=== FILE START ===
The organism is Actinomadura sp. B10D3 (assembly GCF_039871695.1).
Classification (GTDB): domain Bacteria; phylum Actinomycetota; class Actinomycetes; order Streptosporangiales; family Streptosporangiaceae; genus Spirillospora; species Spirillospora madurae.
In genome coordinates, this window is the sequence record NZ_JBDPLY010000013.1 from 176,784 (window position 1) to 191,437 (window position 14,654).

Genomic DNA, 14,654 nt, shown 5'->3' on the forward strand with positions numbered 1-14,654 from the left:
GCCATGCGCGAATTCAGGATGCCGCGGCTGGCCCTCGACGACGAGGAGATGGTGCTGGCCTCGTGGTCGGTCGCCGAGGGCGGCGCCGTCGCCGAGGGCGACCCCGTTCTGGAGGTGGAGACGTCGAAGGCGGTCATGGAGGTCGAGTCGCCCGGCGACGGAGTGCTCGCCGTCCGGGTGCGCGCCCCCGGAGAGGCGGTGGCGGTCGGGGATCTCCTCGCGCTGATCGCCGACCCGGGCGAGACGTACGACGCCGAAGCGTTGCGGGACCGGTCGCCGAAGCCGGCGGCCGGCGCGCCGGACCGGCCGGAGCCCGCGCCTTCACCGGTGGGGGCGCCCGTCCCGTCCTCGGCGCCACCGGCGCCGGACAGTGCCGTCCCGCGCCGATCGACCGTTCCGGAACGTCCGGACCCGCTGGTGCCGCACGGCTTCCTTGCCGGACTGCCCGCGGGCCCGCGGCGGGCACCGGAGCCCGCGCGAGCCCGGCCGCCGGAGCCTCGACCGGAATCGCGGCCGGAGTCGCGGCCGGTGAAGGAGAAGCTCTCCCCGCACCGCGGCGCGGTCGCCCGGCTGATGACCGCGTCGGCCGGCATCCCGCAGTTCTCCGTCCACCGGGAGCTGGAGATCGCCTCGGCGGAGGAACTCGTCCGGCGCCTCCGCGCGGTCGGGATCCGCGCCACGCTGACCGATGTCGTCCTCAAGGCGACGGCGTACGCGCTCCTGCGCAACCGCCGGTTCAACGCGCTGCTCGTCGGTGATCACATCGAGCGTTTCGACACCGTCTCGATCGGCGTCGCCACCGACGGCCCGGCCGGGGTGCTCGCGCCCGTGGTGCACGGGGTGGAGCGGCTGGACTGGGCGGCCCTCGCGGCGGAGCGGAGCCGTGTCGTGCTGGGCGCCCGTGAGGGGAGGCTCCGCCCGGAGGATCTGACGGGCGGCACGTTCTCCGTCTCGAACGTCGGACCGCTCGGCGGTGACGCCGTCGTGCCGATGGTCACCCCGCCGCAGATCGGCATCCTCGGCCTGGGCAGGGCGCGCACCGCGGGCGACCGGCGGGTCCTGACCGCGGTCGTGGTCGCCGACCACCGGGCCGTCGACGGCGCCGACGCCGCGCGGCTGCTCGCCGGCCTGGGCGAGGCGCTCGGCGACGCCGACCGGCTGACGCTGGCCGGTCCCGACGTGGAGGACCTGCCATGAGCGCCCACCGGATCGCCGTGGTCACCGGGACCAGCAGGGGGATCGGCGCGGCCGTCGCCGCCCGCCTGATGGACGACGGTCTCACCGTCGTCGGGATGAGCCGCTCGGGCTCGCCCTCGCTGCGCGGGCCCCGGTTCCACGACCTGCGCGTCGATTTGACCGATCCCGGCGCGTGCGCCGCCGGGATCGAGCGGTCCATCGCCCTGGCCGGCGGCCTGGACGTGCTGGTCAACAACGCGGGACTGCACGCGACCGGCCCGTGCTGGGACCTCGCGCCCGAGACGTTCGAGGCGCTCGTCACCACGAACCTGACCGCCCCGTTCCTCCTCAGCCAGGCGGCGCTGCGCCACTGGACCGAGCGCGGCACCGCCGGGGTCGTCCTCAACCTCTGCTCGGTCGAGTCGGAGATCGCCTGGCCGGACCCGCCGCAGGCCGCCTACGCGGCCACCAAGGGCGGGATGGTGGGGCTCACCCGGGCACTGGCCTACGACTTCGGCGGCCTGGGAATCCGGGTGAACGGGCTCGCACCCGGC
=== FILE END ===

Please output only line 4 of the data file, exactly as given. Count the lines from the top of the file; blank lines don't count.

Genomic DNA, 14,654 nt, shown 5'->3' on the forward strand with positions numbered 1-14,654 from the left: